This dominates a lot of the set, but events turn just after the middle mark because of the race as a Vesuvia makes his play to try and get the artificial soldier he wants. And to do so, he and his small army group end up shelling the academy heavily, causing no deaths but a lot of injuries and other problems. One of which is that the reveal of Chrome being an artificial soldier and that sets off a lot of anger about his presence in general. But where the show goes from there just loses me as it’s essentially revealed that Agate is actually a god, or an aspect of one, created by the blood of artificial soldiers and is something that The Order has dealt with many times over the years in various incarnations.
This kind of takes Agate out of the picture as he shatters into a million pieces, but he does return in a few different forms as there’s a period where he could either be the god of judgment or the god of mercy depending on what happens. It all goes as one might expect for a show of this nature but it just gets weirdly complicated, adds a larger level of back story that just feels too added on and it essentially removes the lead character from the show for a few episodes. This does help the others to band together, but it brings in so many other characters that have had a minor or almost no real role prior to this that it’s just a mess.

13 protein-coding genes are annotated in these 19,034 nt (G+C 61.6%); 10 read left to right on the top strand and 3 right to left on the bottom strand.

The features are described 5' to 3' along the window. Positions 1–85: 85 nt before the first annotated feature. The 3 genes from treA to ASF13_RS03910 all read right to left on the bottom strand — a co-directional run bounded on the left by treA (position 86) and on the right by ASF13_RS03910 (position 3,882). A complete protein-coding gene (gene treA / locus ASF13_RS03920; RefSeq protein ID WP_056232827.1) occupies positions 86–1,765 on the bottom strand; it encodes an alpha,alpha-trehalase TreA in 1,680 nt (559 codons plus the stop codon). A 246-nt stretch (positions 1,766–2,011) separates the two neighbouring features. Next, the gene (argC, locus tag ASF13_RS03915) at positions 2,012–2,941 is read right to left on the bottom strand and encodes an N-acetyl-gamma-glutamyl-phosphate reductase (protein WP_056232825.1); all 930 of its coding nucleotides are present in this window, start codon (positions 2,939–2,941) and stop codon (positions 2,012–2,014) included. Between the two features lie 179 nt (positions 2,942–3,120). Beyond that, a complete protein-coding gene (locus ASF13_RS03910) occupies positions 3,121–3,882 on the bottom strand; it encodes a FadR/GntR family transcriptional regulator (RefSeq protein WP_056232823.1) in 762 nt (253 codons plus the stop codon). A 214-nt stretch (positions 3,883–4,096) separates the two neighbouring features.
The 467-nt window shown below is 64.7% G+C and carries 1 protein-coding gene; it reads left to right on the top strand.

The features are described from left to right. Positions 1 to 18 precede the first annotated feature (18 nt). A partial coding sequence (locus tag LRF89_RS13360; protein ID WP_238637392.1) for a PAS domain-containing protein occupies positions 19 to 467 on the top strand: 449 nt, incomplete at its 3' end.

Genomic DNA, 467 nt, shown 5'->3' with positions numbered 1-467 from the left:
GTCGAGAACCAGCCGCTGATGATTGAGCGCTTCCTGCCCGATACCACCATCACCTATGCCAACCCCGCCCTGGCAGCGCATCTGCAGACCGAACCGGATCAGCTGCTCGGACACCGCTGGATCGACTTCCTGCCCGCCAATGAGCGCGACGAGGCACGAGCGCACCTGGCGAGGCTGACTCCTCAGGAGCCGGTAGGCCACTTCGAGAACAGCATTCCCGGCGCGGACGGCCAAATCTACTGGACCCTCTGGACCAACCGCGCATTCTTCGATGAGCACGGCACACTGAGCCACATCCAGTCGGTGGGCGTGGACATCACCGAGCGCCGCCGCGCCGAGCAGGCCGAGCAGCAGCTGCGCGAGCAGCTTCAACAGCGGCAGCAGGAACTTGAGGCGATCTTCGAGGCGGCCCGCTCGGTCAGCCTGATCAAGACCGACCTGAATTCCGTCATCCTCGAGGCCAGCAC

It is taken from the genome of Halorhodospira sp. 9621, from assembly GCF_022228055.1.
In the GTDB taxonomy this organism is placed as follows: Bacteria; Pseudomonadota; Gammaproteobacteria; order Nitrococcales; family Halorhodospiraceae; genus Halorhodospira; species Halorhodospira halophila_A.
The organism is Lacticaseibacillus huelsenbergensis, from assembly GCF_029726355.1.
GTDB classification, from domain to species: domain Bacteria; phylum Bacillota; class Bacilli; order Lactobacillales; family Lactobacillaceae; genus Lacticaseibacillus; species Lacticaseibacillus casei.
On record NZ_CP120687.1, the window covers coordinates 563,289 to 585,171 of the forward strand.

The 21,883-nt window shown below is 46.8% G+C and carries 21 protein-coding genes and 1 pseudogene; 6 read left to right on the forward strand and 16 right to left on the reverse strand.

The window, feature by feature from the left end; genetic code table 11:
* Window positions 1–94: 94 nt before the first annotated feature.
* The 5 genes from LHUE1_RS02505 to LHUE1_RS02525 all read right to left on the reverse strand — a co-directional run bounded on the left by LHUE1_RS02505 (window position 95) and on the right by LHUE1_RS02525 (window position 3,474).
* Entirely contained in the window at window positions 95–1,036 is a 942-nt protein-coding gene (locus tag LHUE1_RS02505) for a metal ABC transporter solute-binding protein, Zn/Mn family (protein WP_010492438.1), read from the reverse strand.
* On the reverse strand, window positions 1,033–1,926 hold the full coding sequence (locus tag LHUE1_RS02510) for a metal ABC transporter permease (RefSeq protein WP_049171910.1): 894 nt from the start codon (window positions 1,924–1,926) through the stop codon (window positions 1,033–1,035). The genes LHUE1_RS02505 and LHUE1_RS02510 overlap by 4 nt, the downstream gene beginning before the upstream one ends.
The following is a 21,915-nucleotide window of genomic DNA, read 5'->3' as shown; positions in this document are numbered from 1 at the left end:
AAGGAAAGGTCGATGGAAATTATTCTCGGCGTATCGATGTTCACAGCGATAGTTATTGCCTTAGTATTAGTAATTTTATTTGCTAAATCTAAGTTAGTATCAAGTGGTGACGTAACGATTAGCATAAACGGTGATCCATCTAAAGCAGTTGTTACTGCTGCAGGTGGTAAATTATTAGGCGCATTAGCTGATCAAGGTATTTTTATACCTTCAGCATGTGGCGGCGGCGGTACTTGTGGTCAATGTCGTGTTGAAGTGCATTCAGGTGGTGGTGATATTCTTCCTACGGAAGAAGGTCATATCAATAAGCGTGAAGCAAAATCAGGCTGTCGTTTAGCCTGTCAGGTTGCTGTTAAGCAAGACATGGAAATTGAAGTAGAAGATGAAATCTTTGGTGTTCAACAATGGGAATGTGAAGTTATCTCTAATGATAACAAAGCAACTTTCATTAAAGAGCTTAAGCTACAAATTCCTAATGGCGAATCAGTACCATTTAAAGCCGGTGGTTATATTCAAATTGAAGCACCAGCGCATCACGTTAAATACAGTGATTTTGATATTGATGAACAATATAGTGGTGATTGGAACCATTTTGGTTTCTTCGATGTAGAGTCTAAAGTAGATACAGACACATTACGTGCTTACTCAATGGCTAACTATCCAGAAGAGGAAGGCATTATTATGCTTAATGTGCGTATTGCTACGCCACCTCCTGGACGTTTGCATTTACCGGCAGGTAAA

While the series is one that I wasn’t a huge fan of in the first part, I liked the general idea that it wanted to deal with about artificial people created for the purpose of fighting and their real place in the world, fighting or not. It has some good ideas to it but the execution has been lacking in a lot of ways. This set spends a lot of time with the four main characters while filtering in lots of others in different positions, but there was always that sense of wondering what the real point of it all was. The obvious is there about the artificial soldiers, but it never felt like it was made strong enough in the actual core part of the story. With this set, it moves through a few different things but it just kind of goes off the rails the further it goes along and especially once it elevates a character to the level of a god. It may have been hinted at in different ways, but it’s still something that just leaves you rolling your eyes when it really does happen.
Japanese 2.0 Language, English Subtitles, Commentary, Clean Opening Animation, Clean Closing Animation.
Content Grade: C+
Audio Grade: B
Video Grade: B
Packaging Grade: B
Menu Grade: B
Extras Grade: B+
Released By: Sentai Filmworks
Release Date: November 20th, 2012
Running Time: 350 Minutes
Video Encoding: 480i/p MPEG-2
Aspect Ratio: 1.33:1
Sony KDS-R70XBR2 70″ LCoS 1080P HDTV, Sony PlayStation3 Blu-ray player via HDMI set to 1080p, Onkyo TX-SR605 Receiver and Panasonic SB-TP20S Multi-Channel Speaker System With 100-Watt Subwoofer.